|Monthly Tech-Tip |
Terra cotta bodies are more volatile in the kiln than stonewares. They mature rapidly over a narrower range of temperatures, that process is accompanied by dramatic changes in fired color, density and fired strength. These bars are fired (bottom to top) at cone 06, 04, 03, 02, 2 and 4. This is Plainsman BGP (a quarry material), cone 02 finds it at maximum density (and fired shrinkage). At cone 06 (1830F/1000C) it is porous and shrinks very little. But as it approaches and passes cone 03 (1950F/1070C) the color deepens and then moves toward brown at cone 02 (where it reaches maximum density and stoneware strength). However past cone 02 it becomes unstable, beginning to melt (as indicated by negative shrinkage). This is typical of most terra cotta clay materials.
Terra cotta bodies are typically fired between cone 06 and 04. That being said, many, like this Plainsman L215, develop richer color at cone 03 and fire much stronger. Glazes, of course, melt better and micro-bubbles pass through easier at cone 03. But this happens only if the body has not begun to decompose (and therefore generate a lot more gases of decomposition). Notice that crazing is beginning on the one of the left. Apparently the improved body:glaze interface and the development of better vitrification reduces the problem. Cone 03 is somewhat of a sweet-spot for this specific body, however firing higher begins decomposition processes that generate gases that disrupt the surface. Needless to say, accurate firing is needed to fire at cone 03 for ongoing success (because cone 02 is too high for this body, glaze will blister). Do you know what terra cotta actually is, if not click the link to learn more (this is a big topic).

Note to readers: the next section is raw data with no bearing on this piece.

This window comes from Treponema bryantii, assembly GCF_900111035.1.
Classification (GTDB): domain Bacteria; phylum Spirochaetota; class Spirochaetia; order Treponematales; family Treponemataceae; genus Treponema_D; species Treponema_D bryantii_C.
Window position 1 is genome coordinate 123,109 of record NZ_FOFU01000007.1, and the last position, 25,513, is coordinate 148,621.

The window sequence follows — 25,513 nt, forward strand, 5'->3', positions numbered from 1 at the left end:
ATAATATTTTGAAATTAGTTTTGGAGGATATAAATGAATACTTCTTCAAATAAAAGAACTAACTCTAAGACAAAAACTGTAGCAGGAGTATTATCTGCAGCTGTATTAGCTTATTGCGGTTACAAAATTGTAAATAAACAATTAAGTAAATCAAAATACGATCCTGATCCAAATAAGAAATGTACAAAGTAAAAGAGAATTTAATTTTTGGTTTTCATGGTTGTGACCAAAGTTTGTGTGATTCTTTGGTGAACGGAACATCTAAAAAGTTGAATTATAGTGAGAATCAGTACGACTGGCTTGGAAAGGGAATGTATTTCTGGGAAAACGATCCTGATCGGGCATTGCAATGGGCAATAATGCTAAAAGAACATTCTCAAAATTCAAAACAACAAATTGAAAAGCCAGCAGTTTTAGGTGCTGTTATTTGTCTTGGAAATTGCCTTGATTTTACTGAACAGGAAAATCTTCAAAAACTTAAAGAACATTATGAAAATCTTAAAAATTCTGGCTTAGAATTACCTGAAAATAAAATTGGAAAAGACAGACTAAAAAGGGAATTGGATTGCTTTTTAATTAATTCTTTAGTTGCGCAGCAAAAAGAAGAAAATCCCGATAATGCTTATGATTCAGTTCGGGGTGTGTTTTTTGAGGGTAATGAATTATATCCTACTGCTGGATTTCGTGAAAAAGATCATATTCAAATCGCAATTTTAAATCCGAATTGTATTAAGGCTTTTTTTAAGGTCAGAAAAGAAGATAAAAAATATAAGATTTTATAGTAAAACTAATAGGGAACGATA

A term used in the ceramics industry to signify the degree of vitrification in a fired clay. Mature clays are dense and strong, immature ones porous and weak.
The term Terra Cotta can refer to a process or a kind of clay. Terra cotta clays are high in iron and available almost everywhere. While they vitrify at low temperatures, they are typically fired much lower than that and covered with colorful glazes.